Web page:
Did the board of the directors approve a "boys will be boys" directive for KBR’s Iraq barracks? Which vice-president of KBR signed off on the memeorandum that "created" that "atmosphere"? But the lawyers for Jones know that the jury that hears the case won’t think logically. Instead, the jurors will decide that KBR is rich, and the plaintiff is poor, and something bad happened, therefore the company should shell out millions of dollars — and the tort lawyer will buy himself a new houseboat.
Tort lawyers! Sexual harassment laws made them do it! Working while blond!
The bitch obviously had it coming.
Then, for you statistics freaks, comes this – "the law of large numbers":
Given that such fraternization was permitted, the law of large numbers would suggest that among the thousands of men working for KBR in Iraq, some few would be willing to participate in a gang-rape. (She says she was drugged; claims of being dosed with "date-rape drugs" mysteriously proliferate in the era of Jello shots. Note that Jones was below the legal U.S. drinking age at the time of this incident. Don’t 20-year-olds ever get just plain-old drunk anymore? What did gang-rapists do before the discovery of Rohypnol?)
I assume that the "law of large numbers" must involve more than a lacrosse team but less than a nation. Somewhere in there, give or take.
Finally McCain invokes the McDonalds coffee lawsuit-excuse for opposing legal remedies for corporate irresponsibility:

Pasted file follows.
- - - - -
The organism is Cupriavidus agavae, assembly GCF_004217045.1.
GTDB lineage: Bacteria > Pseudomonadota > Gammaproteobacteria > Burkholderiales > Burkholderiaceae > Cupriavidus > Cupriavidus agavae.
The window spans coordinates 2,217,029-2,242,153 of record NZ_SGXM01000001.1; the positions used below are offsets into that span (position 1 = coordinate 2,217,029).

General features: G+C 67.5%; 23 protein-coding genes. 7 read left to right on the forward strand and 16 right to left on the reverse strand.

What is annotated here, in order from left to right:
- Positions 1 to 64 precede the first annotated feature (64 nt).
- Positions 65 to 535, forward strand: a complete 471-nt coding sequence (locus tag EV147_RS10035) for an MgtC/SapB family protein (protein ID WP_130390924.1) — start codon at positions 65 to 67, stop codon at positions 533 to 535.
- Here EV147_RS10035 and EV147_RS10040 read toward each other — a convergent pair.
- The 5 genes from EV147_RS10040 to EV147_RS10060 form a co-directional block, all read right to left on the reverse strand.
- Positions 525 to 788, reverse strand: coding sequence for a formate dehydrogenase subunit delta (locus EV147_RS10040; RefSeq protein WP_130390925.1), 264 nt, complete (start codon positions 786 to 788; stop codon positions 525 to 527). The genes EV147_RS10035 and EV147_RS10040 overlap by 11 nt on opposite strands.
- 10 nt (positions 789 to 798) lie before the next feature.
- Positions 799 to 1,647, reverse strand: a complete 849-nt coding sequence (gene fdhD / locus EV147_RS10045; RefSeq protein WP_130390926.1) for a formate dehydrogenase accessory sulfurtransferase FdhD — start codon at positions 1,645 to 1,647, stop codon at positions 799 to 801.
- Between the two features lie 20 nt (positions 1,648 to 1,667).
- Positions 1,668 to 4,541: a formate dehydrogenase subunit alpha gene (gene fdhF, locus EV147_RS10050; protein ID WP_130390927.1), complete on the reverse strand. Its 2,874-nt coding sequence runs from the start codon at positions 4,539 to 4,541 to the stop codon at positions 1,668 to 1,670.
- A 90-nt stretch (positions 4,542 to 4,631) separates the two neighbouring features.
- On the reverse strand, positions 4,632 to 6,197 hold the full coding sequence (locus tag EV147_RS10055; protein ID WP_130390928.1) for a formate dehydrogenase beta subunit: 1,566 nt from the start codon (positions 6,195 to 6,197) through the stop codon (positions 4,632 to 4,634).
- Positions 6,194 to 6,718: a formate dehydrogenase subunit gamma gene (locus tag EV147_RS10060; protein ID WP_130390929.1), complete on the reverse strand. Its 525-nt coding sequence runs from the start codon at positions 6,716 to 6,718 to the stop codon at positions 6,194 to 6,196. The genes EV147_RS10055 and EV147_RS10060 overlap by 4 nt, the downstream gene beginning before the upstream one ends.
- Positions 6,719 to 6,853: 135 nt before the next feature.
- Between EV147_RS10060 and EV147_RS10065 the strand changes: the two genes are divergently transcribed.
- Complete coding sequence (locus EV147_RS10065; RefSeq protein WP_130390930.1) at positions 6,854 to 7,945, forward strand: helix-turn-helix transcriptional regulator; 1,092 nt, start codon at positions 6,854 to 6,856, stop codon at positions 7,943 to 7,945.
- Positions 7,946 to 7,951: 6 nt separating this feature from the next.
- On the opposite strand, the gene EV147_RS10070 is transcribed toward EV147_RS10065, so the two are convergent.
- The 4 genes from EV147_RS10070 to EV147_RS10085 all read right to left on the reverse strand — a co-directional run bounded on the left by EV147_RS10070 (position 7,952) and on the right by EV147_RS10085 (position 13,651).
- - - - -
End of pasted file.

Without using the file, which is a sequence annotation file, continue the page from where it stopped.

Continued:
In its own way, this is a legal abuse as bad as the McDonald’s coffee lawsuit.
During discovery, McDonalds produced documents showing more than 700
claims by people burned by its coffee between 1982 and 1992. Some claims involved third-degree burns substantially similar to Liebecks. This history documented McDonalds’ knowledge about the extent and nature of this hazard.
McDonalds also said during discovery that, based on a consultants advice, it held its coffee at between 180 and 190 degrees fahrenheit to maintain optimum taste. He admitted that he had not evaluated the
safety ramifications at this temperature. Other establishments sell
coffee at substantially lower temperatures, and coffee served at home is
generally 135 to 140 degrees.
Further, McDonalds’ quality assurance manager testified that the company
actively enforces a requirement that coffee be held in the pot at 185
degrees, plus or minus five degrees. He also testified that a burn
hazard exists with any food substance served at 140 degrees or above,
and that McDonalds coffee, at the temperature at which it was poured
into styrofoam cups, was not fit for consumption because it would burn
the mouth and throat. The quality assurance manager admitted that burns
would occur, but testified that McDonalds had no intention of reducing
the "holding temperature" of its coffee.
Plaintiffs’ expert, a scholar in thermodynamics applied to human skin
burns, testified that liquids, at 180 degrees, will cause a full
thickness burn to human skin in two to seven seconds. Other testimony
showed that as the temperature decreases toward 155 degrees, the extent
of the burn relative to that temperature decreases exponentially. Thus,
if Liebeck’s spill had involved coffee at 155 degrees, the liquid would
have cooled and given her time to avoid a serious burn.
McDonalds asserted that customers buy coffee on their way to work or
home, intending to consume it there. However, the company’s own research showed that customers intend to consume the coffee immediately while driving.
Quite frankly I had no idea how much McCain missed Right Wing Howler’s "raunchy cartoons and the infamous "Chick of the Week" feature." For John Stacy, the Jones case must be be like a sweet hit of heroin after so many years without…
*Apparently Mr. McCain resigned from the Washington Times in January. My apologies as well as congratulations to the Times.